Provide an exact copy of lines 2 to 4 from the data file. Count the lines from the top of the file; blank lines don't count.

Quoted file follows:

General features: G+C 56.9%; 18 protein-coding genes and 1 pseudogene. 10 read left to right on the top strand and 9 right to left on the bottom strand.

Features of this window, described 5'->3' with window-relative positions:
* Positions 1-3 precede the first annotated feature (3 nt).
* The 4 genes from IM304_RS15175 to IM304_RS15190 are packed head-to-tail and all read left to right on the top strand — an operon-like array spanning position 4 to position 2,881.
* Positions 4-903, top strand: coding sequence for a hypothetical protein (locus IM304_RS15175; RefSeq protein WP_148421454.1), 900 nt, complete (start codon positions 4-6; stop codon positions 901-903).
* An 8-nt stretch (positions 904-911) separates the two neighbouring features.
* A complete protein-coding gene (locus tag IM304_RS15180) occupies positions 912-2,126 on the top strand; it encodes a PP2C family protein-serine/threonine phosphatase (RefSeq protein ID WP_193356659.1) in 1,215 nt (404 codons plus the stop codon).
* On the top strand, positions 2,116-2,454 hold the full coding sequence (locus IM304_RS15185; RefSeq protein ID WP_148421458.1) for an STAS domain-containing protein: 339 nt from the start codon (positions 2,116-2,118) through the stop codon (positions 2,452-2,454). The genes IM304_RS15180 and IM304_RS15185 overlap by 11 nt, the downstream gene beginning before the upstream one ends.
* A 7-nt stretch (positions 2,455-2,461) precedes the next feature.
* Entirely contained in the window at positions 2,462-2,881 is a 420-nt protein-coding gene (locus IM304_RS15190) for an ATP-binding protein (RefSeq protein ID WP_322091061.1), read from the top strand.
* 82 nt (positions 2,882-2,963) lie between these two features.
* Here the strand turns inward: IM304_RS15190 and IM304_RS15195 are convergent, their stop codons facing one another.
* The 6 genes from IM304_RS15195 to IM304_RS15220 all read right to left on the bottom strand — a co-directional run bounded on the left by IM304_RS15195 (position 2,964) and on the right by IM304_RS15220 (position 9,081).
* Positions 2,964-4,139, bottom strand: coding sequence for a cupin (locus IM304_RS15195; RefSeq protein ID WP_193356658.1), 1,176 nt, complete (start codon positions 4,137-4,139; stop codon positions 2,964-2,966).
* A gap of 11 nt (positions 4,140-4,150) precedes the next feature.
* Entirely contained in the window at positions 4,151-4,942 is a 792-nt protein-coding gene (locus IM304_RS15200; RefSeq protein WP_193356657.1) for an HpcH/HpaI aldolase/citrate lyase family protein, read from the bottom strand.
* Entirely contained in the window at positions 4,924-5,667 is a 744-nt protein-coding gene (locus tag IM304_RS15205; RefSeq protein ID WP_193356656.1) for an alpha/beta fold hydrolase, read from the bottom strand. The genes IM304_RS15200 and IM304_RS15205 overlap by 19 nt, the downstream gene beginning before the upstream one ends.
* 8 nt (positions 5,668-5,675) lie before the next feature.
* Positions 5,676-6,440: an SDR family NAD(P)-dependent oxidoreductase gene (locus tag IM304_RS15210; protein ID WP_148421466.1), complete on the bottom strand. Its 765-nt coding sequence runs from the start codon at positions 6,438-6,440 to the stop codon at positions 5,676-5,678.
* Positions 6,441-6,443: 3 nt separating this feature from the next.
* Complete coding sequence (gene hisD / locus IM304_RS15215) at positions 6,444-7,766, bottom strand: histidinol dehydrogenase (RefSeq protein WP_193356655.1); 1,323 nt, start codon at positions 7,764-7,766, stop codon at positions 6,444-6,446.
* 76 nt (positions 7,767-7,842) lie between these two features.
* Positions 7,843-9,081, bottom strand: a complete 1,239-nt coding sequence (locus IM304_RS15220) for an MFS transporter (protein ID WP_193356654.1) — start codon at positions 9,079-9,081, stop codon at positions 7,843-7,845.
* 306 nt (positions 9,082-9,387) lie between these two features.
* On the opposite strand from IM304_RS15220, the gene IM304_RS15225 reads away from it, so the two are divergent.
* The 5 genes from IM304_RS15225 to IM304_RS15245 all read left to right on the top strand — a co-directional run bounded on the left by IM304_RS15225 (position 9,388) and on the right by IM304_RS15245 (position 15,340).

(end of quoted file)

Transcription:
Features of this window, described 5'->3' with window-relative positions:
* Positions 1-3 precede the first annotated feature (3 nt).
* The 4 genes from IM304_RS15175 to IM304_RS15190 are packed head-to-tail and all read left to right on the top strand — an operon-like array spanning position 4 to position 2,881.